What is my head size?
Measure your head with a cloth tape measure around your head from just above your eyebrows to the thickest point in the back. This circumference, usually listed in inches, can be cross-referenced with the size chart on any helmet. Some brands have a tendency to run slightly big or small, so check out the customer reviews, video detail breakdowns, or any comments from RevZilla to assist your choice. A helmet that is the wrong size will either be too loose and move around on your head too much or will be too tight and not sit down completely on your head, causing a high fit or simply pressure all around the crown. A correctly sized helmet will move slightly, but will pull the skin on your scalp and face with it, preventing rotation or large movements.
How can I adjust the fit?
Many helmets have replaceable cheekpads and liners that will allow for adjustment of the interior shape and fit of the helmet. Arai makes most of their helmets with a 5mm layer in the cheekpad and/or head liner that can be removed for a bit more room. Scorpion has their air pump system that allows for custom inflation of the cheekpads. Beyond switching out these items or using these features, any alteration to the inside of the helmet will likely result in loss of warranty and risks compromising the integrity of the helmet. Your helmet should feel equally snug around the crown and a good bit tight in the cheeks. Generally, a new helmet out of the box should fit snugly because it will become a little looser after months of use. Head liners typically only break in about 5 percent, while cheekpads often compress about 15 percent to 20 percent over time. A snug fit is good unless you are developing a point or area of pain. Remember, RevZilla makes it easy to exchange your helmet for a different size if you return it in new condition. Or, give us a call and a Gear Geek will help you confirm you've selected the right size.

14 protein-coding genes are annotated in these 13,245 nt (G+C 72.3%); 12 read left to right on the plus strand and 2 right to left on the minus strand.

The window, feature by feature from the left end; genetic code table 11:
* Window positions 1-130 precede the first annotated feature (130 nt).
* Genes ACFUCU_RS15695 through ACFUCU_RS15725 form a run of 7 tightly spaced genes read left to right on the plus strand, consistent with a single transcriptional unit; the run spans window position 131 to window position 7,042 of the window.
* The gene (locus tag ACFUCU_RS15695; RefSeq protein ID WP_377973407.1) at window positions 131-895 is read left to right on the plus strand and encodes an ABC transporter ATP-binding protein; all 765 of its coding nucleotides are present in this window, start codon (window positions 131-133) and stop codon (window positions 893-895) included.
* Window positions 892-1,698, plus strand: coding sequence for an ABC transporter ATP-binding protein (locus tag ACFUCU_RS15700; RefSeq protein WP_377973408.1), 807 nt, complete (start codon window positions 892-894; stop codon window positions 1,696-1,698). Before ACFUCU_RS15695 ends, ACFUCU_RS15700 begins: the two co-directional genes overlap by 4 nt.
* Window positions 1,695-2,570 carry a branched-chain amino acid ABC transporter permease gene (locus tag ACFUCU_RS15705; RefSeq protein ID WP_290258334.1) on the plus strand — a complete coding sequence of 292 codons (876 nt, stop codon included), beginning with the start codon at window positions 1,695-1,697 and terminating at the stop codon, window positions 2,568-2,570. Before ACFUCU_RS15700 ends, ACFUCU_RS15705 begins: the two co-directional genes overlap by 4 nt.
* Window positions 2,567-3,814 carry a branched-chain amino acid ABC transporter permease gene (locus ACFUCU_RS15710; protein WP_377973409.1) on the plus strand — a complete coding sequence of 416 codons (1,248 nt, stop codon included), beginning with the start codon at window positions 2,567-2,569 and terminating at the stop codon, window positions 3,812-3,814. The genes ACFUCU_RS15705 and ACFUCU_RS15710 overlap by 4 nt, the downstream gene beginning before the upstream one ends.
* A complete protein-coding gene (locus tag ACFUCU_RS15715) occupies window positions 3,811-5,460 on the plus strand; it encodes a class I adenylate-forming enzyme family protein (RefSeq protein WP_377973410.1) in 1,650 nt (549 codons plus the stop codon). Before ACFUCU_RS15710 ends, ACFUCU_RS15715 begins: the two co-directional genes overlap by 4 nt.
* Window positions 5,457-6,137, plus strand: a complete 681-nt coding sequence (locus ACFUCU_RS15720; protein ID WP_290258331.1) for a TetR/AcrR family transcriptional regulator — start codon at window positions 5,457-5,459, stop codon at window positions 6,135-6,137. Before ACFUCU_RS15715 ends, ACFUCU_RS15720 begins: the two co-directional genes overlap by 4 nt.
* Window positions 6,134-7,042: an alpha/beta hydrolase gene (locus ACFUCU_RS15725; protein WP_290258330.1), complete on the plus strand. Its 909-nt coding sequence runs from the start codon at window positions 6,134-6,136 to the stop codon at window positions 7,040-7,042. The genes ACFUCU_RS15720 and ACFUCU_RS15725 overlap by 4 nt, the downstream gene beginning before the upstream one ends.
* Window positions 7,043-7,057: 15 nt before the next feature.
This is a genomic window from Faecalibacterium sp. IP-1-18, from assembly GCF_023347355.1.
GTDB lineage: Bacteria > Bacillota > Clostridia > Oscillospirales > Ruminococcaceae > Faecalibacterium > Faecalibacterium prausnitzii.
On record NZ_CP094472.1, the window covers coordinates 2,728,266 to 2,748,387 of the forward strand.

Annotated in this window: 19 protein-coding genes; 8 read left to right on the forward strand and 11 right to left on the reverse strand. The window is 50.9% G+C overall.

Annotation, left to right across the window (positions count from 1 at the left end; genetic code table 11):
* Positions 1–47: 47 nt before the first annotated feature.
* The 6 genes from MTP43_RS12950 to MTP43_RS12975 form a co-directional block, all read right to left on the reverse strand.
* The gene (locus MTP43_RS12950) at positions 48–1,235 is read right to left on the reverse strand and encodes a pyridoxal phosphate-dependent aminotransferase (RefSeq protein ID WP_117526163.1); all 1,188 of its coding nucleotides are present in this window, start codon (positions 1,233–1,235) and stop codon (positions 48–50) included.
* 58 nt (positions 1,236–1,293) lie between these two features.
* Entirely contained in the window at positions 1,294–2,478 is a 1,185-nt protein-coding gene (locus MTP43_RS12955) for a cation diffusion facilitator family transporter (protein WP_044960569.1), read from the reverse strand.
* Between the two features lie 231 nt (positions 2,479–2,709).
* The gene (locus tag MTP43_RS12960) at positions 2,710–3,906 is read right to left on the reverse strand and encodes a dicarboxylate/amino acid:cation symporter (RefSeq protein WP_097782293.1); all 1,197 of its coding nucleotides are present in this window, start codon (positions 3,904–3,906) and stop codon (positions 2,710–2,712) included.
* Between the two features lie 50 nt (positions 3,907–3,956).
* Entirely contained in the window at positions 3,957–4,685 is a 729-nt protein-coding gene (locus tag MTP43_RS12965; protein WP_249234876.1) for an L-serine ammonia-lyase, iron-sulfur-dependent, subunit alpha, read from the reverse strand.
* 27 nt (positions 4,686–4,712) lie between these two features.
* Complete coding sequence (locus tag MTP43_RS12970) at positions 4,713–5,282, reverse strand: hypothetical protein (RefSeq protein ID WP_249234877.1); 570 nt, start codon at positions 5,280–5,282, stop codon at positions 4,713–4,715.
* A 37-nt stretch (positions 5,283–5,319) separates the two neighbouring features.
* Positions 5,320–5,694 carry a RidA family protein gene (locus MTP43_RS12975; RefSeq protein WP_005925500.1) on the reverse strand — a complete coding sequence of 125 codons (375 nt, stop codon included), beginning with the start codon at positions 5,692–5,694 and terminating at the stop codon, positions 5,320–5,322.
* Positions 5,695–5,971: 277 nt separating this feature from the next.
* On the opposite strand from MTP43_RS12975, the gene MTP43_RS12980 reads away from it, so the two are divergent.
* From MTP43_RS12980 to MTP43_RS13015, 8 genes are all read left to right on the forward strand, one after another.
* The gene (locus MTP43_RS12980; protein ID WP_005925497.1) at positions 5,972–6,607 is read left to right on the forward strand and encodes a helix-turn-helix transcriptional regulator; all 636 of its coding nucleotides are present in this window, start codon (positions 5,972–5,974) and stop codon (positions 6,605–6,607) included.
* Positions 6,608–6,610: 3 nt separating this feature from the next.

For more on getting the right fit, see our video guide.
Now that we've addressed the critical issue of fit, it's time to decide what kind of helmet to buy. Let's start at the beginning (this is Moto 101, after all) by talking about the different categories of helmets. Then we'll consider how those different kinds of helmets work for different kinds of riders, riding and motorcycles.
The video guides below talk about general categories of helmets: touring, modular, dual-sport, hi-viz and racing helmets.
It's an absolute must that a worthy long-distance touring helmet do a handful of things extremely well. Balance, ergonomics and low sound levels are of utmost importance, since the rides will generally be longer and any discomfort only becomes magnified after hours in the saddle. Ventilation is critical in hot weather and the upright riding position of most touring bikes works better with some venting configurations than others. The vents should be at the top of the head, most effectively flowing air when the rider is straight up. You will no doubt see upgraded safety certifications, optimal creature comforts and futuristic materials in shell construction. We picked several of our favorite long-distance touring helmets and detailed the features and benefits of each in this video in an effort to remove some of the cloudiness that inherently exists when so many options are available.